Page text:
This picture of a baby eastern box turtle was contributed by Pam Bass of Darien. The picture was taken this past week at Woodway Country Club (find more information about these turtles below):
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According to the state Department of Environmental Protection website (we’ve slightly edited this excerpt):
A medium-size turtle readily distinguished by its high domed shell, and hinged plastron, with moveable front and rear lobes that enable the turtle to completely enclose itself within its shell.
The carapace coloration is highly variable, with a pattern of yellow or orange on a brown to black background. New England box turtles are quite large when compared to those found further south, adult carapace length 125-175 mm.
Connecticut is near the northeastern range limit of this species. Box turtles are restricted to the low-lying sections of the state, and rarely are found above 700 feet.
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Deciduous woodland and overgrown old fields where turtles have ample cover and sunlight are favored. Although a terrestrial turtle, it is still wetland-dependent, returning to water to drink, and to escape heat and drought.
Box turtles are often encountered near the edges of wetlands and, in many areas, box turtles retreat into low-lying wet woodland to hibernate. This is a long-lived species and animals over 100 years old have been reported. Box turtles take well over a decade to reach maturity and have low egg outputs. Therefore, the increase in adult mortality is a critical issue affecting sustainability of turtle population.
Whether this loss occurs through road mortality, collection, or even such seemingly benign activities as “rescuing” a turtle crossing the road and releasing it a few miles away, the steady erosion of the viability of many populations in Connecticut is evident.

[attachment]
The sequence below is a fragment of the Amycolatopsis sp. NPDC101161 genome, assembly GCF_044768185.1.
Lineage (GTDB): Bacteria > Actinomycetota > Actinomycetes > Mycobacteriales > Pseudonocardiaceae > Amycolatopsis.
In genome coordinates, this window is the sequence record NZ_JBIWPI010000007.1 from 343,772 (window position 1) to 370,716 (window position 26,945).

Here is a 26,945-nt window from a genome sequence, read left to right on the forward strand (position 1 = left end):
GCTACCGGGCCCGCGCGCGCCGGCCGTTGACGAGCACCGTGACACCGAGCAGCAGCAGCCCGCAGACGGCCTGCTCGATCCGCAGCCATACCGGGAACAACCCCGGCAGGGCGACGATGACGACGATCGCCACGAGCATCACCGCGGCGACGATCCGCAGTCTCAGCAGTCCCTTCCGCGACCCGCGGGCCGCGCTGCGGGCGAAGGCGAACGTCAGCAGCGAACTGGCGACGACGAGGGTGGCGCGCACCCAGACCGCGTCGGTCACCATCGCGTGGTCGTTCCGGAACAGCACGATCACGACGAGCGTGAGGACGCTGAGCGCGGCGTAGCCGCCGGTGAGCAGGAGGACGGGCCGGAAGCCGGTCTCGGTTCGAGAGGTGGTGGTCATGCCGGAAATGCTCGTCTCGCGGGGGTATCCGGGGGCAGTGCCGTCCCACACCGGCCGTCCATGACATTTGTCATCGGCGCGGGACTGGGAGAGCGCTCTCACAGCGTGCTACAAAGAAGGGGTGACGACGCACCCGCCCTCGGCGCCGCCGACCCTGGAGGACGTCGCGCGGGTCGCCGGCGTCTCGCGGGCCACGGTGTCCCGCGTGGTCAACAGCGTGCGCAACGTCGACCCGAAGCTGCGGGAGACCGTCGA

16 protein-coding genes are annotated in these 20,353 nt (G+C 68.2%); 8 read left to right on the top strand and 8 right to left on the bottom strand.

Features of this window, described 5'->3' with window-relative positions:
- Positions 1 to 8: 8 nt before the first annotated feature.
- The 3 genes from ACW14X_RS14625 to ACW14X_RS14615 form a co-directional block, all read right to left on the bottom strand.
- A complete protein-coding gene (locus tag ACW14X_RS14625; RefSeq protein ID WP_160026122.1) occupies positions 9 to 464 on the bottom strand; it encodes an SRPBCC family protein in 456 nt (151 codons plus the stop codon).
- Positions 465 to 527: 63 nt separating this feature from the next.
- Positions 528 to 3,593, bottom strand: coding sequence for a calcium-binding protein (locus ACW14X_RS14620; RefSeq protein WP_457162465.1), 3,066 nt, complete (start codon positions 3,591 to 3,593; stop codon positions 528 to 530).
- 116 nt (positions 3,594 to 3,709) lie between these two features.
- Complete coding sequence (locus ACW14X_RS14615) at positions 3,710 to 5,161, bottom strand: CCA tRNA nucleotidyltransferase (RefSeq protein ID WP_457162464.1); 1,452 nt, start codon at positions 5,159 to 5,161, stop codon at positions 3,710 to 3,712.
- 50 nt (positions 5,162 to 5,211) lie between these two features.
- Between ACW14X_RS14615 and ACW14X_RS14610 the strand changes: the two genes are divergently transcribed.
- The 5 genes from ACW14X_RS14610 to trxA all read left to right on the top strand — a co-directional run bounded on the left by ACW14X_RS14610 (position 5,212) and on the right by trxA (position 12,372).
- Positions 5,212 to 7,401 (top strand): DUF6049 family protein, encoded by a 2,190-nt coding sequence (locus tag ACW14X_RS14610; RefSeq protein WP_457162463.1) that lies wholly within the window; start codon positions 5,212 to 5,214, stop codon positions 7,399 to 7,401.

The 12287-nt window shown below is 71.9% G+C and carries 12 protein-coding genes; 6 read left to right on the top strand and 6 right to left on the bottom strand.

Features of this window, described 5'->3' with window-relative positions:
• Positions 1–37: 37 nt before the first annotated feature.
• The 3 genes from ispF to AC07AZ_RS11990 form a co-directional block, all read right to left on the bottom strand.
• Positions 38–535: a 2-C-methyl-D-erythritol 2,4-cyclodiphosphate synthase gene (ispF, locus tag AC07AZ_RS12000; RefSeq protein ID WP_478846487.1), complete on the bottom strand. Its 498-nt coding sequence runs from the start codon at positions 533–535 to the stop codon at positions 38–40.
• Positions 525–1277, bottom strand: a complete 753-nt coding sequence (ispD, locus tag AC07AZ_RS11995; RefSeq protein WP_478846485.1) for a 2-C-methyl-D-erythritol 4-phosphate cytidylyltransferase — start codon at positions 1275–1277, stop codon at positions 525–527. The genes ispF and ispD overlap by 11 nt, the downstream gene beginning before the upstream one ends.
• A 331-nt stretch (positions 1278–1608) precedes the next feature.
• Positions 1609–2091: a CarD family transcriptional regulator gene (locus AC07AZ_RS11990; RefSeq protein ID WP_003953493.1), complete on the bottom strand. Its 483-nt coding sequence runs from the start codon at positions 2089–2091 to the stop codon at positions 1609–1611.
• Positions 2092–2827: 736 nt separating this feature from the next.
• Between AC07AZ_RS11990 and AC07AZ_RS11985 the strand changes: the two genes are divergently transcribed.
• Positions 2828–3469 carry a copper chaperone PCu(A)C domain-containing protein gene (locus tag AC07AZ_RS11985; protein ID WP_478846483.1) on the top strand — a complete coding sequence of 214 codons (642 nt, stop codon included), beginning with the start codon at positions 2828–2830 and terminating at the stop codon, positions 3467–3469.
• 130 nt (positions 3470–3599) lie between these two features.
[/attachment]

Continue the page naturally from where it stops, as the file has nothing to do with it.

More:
The low-lying sections of the state also have been subject to the most intense development, further challenging the survival of this species. Connecticut law limits possession of box turtles to a single animal, however box turtles cannot be collected from the wild within Connecticut.
Box turtles are a Connecticut “Special Concern” species, and in 1994 were placed under international trade regulatory protection administered by CITES. The box turtle is of conservation concern in all the states where it occurs at its northeastern range limit, which includes southern New England and southeastern New York.
More information on Turtles found in Connecticut:
DEEP “Year of the Turtle” (2011) in Connecticut announcements:
- Biggest Threat to Turtles in CT: Habitat Loss and Fragmentation
- DEEP Answers Question of What Turtles Do in Winter in Connecticut
- Long Island Sound: Home to Sea Turtles Too
- Heat Beating Tips from a Terrapin: Bask, Loaf, and Swim the Day Away
- Keep Wild Turtles Wild
- Turtles and Roads Are a Deadly Combination
- It Is Illegal to Possess and Collect Certain Native Connecticut Turtles
- It Is Illegal to Release Pet Turtles into the Wild
- 2011 Is the Year of the Turtle